“Many slaves escaped to the North before emancipation, while some, of course, migrated to Liberia, Haiti and Central America. The Emancipation Proclamation cut many loose from the land and, starting with the end of the Civil War, there developed a steady trickle of freed men from the South. During Reconstruction, this northward migration eased somewhat with the ability of black people to take advantage of the franchise. Soon after, however, southern racism and fanaticism broke loose. Thousands of black people were killed in the 1870’s in an effort by whites to destroy the political power that blacks had gained. This was all capped by the deal of 1876, whereby the Republicans guaranteed that Mr. Hayes, when President, would, by non-interference and withdrawal of troops, allow the planters — under the name Democrats — to gain control of the Deep South. The withdrawal of these troops by President Hayes and the appointment of a Kentuckian and Georgian to the Supreme Court marked the handwriting on the wall.”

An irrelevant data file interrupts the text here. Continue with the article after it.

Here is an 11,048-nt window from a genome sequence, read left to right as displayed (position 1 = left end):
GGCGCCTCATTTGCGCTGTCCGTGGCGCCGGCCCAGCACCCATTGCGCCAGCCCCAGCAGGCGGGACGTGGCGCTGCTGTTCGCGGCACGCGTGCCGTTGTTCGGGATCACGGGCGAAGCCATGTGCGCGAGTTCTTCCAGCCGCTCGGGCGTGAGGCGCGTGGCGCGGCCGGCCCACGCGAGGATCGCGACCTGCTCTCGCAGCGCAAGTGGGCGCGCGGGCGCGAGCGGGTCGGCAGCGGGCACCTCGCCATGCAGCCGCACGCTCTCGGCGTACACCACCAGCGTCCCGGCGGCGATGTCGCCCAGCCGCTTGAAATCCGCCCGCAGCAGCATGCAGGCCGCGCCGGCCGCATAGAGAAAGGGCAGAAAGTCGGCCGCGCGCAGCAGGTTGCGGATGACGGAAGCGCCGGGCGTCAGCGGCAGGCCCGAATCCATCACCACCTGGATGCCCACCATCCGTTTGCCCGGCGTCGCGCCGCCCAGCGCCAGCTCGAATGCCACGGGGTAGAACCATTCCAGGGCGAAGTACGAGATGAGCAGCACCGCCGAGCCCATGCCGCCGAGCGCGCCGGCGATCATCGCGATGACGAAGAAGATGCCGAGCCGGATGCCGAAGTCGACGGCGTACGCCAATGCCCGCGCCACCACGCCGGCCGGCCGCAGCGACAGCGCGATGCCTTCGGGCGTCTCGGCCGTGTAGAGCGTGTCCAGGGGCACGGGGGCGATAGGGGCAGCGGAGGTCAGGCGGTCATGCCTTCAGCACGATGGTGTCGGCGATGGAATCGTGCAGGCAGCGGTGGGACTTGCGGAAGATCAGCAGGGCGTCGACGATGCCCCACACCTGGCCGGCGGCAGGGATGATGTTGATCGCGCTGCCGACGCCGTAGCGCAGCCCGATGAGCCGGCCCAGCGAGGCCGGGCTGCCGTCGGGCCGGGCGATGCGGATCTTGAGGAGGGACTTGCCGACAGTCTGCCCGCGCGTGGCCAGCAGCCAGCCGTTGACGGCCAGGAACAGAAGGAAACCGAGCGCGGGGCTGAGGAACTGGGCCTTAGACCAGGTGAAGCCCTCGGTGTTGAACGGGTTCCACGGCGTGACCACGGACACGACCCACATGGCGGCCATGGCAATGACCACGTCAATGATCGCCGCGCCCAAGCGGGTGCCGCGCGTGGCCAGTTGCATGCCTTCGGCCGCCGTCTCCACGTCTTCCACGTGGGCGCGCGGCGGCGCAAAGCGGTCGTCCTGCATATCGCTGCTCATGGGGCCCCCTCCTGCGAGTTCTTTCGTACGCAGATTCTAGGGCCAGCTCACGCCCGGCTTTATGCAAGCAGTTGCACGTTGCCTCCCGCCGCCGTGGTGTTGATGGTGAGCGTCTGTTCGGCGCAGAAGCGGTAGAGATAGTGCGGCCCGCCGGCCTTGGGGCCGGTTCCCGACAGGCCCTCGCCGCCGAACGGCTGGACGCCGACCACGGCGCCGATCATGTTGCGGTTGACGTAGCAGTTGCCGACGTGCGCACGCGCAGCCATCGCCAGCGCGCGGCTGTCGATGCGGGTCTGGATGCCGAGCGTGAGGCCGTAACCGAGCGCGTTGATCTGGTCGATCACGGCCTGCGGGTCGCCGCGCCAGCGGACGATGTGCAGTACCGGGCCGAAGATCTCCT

Source: Kwame Ture and Charles V. Hamilton. Black Power. pg. 149-150. 1967.

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